Share the ways you have remained resilient with MS in the comments below.

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April 2016 Artist of the Month: Celebrating the Work of Artists Affected by Multiple Sclerosis

MSAA is very proud to present our 2016-17 Art Showcase – celebrating the work of artists affected by MS.

We have received many wonderful submissions from across the country and are delighted to share their work and their stories with you. Please visit our online gallery to view all of the new submissions.

April Artist of the Month:
Debra Robert – Lake Worth, FL
Constellation des Colores
Debra Robert - Constellation des Colores

About the Artist:
“I have been painting for over 25 years. I have a BA in theatre arts and an MFA in film producing. My career has taken me around the world, working in live events/concerts/conferences for over 20 years.

Now diagnosed with Multiple Sclerosis (MS), I had to retire from my exciting, vibrant career. I am determined to put my energy into art full-time, surrounding myself in a world of color and light. I pull my inspiration from years of the lighting design, sounds and imaginative shapes from live performance production.”
Read more

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March is almost over…But before we go

This month we’ve been highlighting MS Awareness as we present different topics important to and associated with MS as well as ways in which we can educate ourselves and those around us. In addition to MS Awareness, March is also Social Work Month. Social workers play a vital role in overall health and wellness, mental health, as well as in areas far outside of the health sciences.

Social-Work-Month-2016-Home-Page-Slideshow-

Social workers have been around since before the 1800’s working diligently on issues of injustice, inequality and to help empower individuals and communities to use their collective strength to make a difference. Some of our most noted alums here in the United States started institutions such as the Hull House in Chicago in 1889, which was established to help the surrounding low-income neighborhoods have access to education programs, health care services and recreational opportunities. In addition to reaching out to low-income communities, social workers throughout history have partnered with the Red Cross to treat soldiers returning from war, been civil rights activists, served on presidential cabinets and worked in legislative arenas as catalysts for change. Social workers are often thought of as the caseworkers in hospitals or with children and family services. While those are two of the important roles that social workers take on, social workers also work with the military or international businesses as well as be political campaign workers, community organizers, run nonprofit organizations and are behavior and mental health professionals. Our first lady Michelle Obama has an MSW (Master of Social Work) on her team to initiate new programs and services across the country.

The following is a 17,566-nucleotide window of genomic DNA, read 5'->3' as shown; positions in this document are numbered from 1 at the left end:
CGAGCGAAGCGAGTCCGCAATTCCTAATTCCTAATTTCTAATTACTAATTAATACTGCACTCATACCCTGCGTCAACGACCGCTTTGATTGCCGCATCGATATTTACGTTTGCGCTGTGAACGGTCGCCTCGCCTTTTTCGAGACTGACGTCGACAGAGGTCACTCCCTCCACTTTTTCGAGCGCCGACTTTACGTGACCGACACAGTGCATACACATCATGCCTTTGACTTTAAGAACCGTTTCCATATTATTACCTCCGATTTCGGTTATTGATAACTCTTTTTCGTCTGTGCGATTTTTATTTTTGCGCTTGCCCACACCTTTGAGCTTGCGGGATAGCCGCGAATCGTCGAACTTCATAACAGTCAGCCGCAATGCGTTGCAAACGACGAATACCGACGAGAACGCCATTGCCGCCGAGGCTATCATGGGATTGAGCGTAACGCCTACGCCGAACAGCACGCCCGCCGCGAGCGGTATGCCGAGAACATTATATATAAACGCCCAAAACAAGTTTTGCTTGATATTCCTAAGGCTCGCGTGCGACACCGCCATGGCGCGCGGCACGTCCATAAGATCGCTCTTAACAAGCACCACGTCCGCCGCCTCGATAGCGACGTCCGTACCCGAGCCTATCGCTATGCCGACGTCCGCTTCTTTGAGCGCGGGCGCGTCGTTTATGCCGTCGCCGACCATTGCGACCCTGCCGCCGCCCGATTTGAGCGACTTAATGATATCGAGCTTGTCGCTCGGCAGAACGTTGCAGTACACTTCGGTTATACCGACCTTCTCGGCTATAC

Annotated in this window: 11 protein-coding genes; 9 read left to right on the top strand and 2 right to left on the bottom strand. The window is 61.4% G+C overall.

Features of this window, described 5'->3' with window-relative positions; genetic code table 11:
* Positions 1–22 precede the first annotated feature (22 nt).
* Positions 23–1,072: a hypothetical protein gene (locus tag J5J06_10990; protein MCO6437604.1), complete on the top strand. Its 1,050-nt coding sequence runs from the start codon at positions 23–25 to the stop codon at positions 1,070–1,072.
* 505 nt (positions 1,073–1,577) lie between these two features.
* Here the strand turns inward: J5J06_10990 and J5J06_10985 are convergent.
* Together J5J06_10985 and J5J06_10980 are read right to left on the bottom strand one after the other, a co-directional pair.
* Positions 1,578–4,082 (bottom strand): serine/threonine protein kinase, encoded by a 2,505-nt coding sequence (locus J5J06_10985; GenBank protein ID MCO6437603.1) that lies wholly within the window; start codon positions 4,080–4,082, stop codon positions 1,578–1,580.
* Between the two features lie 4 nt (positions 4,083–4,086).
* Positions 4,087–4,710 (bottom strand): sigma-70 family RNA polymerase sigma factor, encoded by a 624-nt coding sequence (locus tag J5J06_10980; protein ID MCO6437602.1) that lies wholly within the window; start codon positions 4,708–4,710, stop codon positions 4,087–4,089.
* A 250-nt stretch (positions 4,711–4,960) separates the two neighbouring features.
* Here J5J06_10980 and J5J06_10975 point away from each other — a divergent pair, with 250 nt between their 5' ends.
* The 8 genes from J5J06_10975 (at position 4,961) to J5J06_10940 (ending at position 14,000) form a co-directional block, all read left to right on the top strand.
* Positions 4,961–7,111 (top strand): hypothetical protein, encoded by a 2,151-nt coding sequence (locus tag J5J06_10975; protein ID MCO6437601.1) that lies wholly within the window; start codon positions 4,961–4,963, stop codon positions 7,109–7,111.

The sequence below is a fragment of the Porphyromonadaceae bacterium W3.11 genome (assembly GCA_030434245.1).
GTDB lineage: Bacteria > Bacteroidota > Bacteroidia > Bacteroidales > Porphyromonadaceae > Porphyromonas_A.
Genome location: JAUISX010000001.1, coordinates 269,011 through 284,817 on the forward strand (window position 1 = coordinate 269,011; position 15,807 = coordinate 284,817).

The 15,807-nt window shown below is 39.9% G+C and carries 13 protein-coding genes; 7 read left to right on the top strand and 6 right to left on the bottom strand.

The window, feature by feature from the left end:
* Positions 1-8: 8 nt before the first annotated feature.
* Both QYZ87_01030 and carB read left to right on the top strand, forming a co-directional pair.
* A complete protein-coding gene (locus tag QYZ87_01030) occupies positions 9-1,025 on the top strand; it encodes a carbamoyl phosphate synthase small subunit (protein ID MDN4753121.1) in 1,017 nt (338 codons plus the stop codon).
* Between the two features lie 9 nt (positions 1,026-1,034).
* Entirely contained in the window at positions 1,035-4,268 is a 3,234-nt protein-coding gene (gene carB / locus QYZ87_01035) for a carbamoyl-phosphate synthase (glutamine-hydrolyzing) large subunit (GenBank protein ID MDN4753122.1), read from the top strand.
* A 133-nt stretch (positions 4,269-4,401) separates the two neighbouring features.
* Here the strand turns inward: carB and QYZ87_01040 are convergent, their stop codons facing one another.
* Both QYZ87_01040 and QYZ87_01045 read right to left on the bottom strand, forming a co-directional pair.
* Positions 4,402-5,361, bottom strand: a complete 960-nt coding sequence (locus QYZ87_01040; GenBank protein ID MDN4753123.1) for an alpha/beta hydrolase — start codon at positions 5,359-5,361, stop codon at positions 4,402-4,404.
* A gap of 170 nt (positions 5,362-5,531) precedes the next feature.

Social work as a profession has evolved from those early years but some things still remain. The individuals who enter into social work are dedicated, compassionate, innovative, inclusive and hard working professionals who cover a bevy of occupations and can be found in almost every avenue. We meet people on some of their worst days and walk with them through circumstances and over obstacles while assisting them to build on their own strengths to come out the other side better equipped to tackle some of life’s uncertainty. It takes a special person to be a social worker and partner with others to be the difference someone may need.

Social-Worker-Board-Exam-Results-June-2014-Quotes

Thank any social workers you know for all their hard work not just in the month of March but whenever you get the chance.